Cluley is more concerned about criminals learning the inner workings of COFEE. The real danger is if they can "determine if it is being run on one of their PCs and take precautionary steps to prevent the computer crime community from finding out what they've been up to," he says.

But getting a copy of COFEE won't likely expose its "secret sauce," says Jamie Butler, a director at digital forensics firm Mandiant. Attempting to reverse-engineer it to evade it probably isn't necessary for the bad guys, anyway, because the suite of tools in COFEE collects so much data that they already can get lost in the "noise," Butler says.

Have a comment on this story? Please click "Discuss" below. If you'd like to contact Dark Reading's editors directly, send us a message.

Kelly Jackson Higgins is the Executive Editor of Dark Reading. She is an award-winning veteran technology and business journalist with more than two decades of experience in reporting and editing for various publications, including Network Computing, Secure Enterprise ... View Full Bio

Comment  | 
Print  | 
More Insights
Comments
Threaded  |  Newest First  |  Oldest First
Why Cyber-Risk Is a C-Suite Issue
Marc Wilczek, Digital Strategist & CIO Advisor,  11/12/2019
Unreasonable Security Best Practices vs. Good Risk Management
Jack Freund, Director, Risk Science at RiskLens,  11/13/2019
Breaches Are Inevitable, So Embrace the Chaos
Ariel Zeitlin, Chief Technology Officer & Co-Founder, Guardicore,  11/13/2019
Register for Dark Reading Newsletters
White Papers
Video
Cartoon Contest
Current Issue
Navigating the Deluge of Security Data
In this Tech Digest, Dark Reading shares the experiences of some top security practitioners as they navigate volumes of security data. We examine some examples of how enterprises can cull this data to find the clues they need.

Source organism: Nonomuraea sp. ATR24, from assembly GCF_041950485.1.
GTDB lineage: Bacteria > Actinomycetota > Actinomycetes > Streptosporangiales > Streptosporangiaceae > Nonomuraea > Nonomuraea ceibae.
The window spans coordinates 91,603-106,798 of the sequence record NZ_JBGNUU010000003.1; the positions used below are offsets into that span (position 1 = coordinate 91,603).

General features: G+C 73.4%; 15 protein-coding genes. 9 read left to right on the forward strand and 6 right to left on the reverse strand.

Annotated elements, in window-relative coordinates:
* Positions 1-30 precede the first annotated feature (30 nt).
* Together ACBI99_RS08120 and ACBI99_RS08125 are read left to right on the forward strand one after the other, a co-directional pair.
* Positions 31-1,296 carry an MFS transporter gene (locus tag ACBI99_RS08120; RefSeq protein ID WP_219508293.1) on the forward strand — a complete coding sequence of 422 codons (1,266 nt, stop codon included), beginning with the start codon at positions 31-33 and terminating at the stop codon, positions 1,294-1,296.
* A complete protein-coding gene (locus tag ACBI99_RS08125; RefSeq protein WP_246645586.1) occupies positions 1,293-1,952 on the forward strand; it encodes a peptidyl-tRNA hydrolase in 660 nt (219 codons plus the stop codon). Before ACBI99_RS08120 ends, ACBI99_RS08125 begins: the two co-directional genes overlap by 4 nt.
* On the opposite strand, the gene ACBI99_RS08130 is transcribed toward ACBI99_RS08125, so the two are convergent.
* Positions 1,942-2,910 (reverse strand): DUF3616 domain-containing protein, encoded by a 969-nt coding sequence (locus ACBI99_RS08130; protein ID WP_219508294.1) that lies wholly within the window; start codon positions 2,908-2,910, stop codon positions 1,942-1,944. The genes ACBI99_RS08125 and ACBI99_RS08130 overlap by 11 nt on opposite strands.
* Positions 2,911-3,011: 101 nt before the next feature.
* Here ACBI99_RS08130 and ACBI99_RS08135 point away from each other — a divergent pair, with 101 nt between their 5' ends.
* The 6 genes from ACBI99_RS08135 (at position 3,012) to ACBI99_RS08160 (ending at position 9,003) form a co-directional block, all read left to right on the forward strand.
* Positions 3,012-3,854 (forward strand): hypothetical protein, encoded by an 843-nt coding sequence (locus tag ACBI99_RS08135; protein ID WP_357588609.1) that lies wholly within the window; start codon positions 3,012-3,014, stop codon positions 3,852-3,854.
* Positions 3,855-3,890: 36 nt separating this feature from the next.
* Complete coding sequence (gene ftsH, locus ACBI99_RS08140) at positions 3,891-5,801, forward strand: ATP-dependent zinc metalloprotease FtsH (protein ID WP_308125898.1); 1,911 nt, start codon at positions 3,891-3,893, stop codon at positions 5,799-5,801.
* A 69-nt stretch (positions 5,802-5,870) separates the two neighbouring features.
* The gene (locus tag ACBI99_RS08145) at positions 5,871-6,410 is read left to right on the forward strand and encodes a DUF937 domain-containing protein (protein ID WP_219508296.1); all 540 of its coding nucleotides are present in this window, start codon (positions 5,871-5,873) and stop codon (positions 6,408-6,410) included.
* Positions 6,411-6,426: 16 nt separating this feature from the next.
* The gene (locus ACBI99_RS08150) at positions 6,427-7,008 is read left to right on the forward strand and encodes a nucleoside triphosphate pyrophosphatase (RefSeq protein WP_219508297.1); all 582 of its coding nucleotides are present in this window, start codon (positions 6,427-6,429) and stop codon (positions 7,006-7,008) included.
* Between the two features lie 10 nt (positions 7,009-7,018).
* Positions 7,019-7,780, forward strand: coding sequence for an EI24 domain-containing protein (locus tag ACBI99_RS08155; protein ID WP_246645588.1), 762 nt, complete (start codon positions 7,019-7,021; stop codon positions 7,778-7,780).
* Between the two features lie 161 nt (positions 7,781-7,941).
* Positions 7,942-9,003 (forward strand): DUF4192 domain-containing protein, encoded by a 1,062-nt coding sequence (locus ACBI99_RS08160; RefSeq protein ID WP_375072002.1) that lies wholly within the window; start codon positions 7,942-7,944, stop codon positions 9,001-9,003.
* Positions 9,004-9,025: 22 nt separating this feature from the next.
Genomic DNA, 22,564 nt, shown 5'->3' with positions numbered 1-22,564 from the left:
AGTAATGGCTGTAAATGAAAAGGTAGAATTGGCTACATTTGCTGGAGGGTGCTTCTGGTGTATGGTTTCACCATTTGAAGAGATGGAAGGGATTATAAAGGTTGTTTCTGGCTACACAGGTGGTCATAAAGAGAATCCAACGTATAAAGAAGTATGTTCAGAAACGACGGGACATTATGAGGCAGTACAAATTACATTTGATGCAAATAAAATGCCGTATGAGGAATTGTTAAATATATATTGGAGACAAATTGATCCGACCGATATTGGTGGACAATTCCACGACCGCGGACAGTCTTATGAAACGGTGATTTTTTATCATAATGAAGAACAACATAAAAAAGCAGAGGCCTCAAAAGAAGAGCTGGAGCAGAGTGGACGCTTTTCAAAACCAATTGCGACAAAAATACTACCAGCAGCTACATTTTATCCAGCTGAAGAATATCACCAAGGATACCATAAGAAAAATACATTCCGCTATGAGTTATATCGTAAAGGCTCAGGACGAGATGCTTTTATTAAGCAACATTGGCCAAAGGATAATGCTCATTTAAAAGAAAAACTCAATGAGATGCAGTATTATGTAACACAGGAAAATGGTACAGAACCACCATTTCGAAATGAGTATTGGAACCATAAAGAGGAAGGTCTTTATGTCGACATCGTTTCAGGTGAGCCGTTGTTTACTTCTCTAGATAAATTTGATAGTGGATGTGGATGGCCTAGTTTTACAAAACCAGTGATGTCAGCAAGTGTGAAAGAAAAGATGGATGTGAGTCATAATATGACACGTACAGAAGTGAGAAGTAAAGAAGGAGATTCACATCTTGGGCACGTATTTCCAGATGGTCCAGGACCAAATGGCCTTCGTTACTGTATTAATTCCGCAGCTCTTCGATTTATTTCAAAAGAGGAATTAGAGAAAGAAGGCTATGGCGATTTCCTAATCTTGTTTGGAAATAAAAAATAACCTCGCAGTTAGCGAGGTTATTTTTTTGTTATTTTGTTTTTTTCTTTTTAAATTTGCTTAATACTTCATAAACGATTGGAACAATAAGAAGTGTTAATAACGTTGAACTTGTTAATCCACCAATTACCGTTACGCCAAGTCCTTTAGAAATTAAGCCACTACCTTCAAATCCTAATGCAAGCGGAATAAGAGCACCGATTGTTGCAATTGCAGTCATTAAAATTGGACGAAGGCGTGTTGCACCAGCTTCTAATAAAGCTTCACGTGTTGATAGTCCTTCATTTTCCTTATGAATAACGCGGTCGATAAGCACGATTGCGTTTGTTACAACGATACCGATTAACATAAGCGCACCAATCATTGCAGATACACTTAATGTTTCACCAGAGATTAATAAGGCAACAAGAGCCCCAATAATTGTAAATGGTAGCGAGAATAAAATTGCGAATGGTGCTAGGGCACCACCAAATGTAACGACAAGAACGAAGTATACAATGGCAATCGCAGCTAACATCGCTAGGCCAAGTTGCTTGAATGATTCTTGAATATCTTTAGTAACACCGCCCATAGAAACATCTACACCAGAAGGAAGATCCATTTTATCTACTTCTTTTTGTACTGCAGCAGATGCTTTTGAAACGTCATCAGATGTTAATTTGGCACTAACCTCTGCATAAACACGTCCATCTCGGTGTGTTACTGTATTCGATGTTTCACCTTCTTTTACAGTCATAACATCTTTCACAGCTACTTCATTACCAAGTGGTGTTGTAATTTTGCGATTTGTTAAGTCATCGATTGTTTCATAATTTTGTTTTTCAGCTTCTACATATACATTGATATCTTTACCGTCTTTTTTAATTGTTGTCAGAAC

Flash Poll
Rethinking Enterprise Data Defense
Rethinking Enterprise Data Defense
Frustrated with recurring intrusions and breaches, cybersecurity professionals are questioning some of the industrys conventional wisdom. Heres a look at what theyre thinking about.
Twitter Feed
Dark Reading - Bug Report
Bug Report
Enterprise Vulnerabilities
From DHS/US-CERT's National Vulnerability Database
CVE-2019-16761
PUBLISHED: 2019-11-15
A specially crafted Bitcoin script can cause a discrepancy between the specified SLP consensus rules and the validation result of the [email protected] npm package. An attacker could create a specially crafted Bitcoin script in order to cause a hard-fork from the SLP consensus. All versions >1.0...
CVE-2019-16762
PUBLISHED: 2019-11-15
A specially crafted Bitcoin script can cause a discrepancy between the specified SLP consensus rules and the validation result of the slpjs npm package. An attacker could create a specially crafted Bitcoin script in order to cause a hard-fork from the SLP consensus. Affected users can upgrade to any...
CVE-2019-13581
PUBLISHED: 2019-11-15
An issue was discovered in Marvell 88W8688 Wi-Fi firmware before version p52, as used on Tesla Model S/X vehicles manufactured before March 2018, via the Parrot Faurecia Automotive FC6050W module. A heap-based buffer overflow allows remote attackers to cause a denial of service or execute arbitrary ...
CVE-2019-13582
PUBLISHED: 2019-11-15
An issue was discovered in Marvell 88W8688 Wi-Fi firmware before version p52, as used on Tesla Model S/X vehicles manufactured before March 2018, via the Parrot Faurecia Automotive FC6050W module. A stack overflow could lead to denial of service or arbitrary code execution.
CVE-2019-6659
PUBLISHED: 2019-11-15
On version 14.0.0-14.1.0.1, BIG-IP virtual servers with TLSv1.3 enabled may experience a denial of service due to undisclosed incoming messages.